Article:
Big Pharma and drug prices
Dr. Patel: Out of all those competing groups – insurers, drug companies, patients, physicians and providers - who has the greatest leg up in keeping those prices where they are today?
Dr. Freund: Right now, I would say the greatest leg up is with pharmaceutical manufacturers, or “Big Pharma.”. The reason Big Pharma has the biggest leg up is that when a drug is approved, it the company that invented the drug receives a patent that gives it exclusivity for about 20 years, which basically means you can sell that drug without competition, so long as it's not found afterwards to be unsafe.
Drug price negotiations and research
Dr. Patel: In thinking about where we are today, the drug industry in the U.S. is the engine for innovation around the world. How are other nations taking those drug innovations, which by my understanding the U.S. is funding in a large part, and managing that better or differently?
Dr. Freund: Your statement about U.S. funding research and development in other countries is absolutely true. Whether or not the pharmaceutical manufacture company is located in the U.S., U.S. prices are the highest in the world, and through those we are sustaining R&D in the rest of the world. There are very few, if any, discussions that I'm aware of to try and get countries to come together to share in those costs.
In most countries, there is some version of price negotiations. We have some of that in this country, but less than in others. In France, Italy and Canada, there are direct price negotiations. France and Italy try to pay what other countries do. In Canada, it's based on the median of seven countries, and that is how the negotiations go across provinces.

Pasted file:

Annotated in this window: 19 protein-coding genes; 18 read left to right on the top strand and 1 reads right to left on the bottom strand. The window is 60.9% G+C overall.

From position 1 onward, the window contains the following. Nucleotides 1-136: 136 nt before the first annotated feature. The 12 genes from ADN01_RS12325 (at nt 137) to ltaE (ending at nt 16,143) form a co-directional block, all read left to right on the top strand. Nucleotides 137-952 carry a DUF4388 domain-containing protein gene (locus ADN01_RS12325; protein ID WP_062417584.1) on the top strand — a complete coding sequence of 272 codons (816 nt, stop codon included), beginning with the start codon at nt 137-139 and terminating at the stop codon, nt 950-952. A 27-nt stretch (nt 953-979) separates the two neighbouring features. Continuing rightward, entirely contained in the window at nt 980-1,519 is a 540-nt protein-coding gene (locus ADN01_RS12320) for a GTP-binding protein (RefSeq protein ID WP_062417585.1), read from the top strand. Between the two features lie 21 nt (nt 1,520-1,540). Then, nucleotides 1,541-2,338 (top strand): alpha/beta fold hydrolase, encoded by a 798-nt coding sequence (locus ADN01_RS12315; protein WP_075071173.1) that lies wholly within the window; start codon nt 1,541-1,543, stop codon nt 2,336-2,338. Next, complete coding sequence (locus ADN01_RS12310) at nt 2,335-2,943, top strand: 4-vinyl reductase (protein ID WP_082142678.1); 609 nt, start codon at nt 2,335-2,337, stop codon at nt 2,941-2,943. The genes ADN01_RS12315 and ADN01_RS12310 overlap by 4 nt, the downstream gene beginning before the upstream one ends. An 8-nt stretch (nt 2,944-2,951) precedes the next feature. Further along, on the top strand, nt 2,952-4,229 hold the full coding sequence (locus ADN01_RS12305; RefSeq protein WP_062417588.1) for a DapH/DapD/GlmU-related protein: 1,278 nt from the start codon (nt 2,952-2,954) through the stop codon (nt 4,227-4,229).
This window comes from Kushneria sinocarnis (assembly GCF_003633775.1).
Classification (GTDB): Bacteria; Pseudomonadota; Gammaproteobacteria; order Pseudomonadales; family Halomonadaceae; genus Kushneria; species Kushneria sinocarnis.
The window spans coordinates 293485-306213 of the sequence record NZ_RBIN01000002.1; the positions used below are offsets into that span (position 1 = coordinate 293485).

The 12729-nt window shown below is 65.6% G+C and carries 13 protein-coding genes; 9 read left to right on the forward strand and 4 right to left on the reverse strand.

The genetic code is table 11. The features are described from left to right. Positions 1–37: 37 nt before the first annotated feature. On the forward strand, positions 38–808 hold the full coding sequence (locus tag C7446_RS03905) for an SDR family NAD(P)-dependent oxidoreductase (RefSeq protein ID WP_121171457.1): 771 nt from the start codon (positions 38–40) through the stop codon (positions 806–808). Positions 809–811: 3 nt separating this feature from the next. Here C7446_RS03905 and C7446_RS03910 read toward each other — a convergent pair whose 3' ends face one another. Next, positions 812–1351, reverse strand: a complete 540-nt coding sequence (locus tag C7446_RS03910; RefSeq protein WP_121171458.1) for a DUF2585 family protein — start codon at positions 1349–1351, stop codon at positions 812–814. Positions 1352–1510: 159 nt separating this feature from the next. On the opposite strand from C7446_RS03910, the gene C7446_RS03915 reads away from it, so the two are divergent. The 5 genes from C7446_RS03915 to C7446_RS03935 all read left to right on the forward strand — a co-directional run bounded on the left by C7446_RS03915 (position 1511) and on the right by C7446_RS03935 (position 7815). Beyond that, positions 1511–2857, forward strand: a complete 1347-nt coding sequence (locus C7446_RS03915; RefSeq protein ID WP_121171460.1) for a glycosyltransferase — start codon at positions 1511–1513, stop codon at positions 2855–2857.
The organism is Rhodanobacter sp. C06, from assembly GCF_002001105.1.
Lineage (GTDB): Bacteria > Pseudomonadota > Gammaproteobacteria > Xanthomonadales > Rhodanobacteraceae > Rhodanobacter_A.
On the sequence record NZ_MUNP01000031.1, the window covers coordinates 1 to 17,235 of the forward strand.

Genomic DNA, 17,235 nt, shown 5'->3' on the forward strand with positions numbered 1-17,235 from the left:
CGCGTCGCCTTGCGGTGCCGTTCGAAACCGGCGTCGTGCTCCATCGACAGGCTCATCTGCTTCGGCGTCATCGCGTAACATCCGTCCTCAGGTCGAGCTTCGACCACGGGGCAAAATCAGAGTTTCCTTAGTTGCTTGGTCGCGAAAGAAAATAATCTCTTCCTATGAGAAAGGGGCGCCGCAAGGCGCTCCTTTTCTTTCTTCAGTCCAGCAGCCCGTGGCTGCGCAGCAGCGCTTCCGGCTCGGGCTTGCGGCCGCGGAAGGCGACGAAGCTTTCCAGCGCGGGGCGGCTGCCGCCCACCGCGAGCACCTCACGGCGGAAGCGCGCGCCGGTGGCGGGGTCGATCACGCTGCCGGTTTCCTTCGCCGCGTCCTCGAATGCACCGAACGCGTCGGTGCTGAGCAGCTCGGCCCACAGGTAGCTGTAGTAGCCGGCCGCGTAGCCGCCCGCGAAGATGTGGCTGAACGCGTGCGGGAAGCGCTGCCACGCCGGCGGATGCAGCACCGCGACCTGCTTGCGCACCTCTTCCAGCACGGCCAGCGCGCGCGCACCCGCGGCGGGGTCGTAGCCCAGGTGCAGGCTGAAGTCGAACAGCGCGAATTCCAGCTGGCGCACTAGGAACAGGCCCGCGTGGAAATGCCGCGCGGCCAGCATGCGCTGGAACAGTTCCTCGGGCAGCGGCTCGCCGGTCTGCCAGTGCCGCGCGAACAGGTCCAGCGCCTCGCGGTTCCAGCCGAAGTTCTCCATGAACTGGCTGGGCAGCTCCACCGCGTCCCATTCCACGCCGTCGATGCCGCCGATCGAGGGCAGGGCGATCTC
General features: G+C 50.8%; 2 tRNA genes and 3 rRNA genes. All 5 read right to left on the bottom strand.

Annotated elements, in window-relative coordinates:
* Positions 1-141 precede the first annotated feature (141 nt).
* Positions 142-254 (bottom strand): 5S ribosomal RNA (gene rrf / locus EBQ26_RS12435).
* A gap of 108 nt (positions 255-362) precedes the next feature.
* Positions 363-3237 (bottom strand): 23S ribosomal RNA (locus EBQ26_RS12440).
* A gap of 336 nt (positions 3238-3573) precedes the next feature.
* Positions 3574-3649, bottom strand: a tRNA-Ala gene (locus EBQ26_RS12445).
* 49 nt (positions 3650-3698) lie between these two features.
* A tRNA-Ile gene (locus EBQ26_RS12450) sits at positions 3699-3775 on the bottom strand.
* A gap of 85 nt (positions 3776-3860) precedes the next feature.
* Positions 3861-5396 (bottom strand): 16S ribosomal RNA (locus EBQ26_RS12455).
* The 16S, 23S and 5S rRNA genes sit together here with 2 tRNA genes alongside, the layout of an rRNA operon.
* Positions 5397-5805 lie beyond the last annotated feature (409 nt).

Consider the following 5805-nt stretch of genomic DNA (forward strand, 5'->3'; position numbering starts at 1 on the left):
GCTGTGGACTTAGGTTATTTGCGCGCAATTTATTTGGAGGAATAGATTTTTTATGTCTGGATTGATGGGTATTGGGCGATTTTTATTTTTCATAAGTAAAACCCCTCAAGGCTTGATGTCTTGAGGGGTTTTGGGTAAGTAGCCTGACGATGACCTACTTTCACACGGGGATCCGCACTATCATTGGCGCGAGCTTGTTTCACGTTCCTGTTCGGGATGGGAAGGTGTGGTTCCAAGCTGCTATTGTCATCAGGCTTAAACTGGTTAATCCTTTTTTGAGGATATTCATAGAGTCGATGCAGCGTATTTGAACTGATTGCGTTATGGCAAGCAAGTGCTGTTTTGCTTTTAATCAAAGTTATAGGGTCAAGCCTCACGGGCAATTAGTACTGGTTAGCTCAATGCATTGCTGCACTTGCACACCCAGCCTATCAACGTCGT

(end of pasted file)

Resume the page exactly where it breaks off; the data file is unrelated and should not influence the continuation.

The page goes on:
In Australia, there is something called the Pharmaceutical Benefits Advisory Committee (PBAC), which is an independent expert body appointed by the Australian government. Their role is to recommend new listings on the national formulary based on a submitted analysis of the cost effectiveness of that drug compared to others in that class, that it may replace or the cost effectiveness of that drug vs. a placebo if it's a new or potential breakthrough drug; the placebo could be a standard treatement if there is no other drug in the class. Then the government will look at the benefits versus cost balance, and if the benefits are greater, the price will be greater on the nation formulary. That is called reference pricing.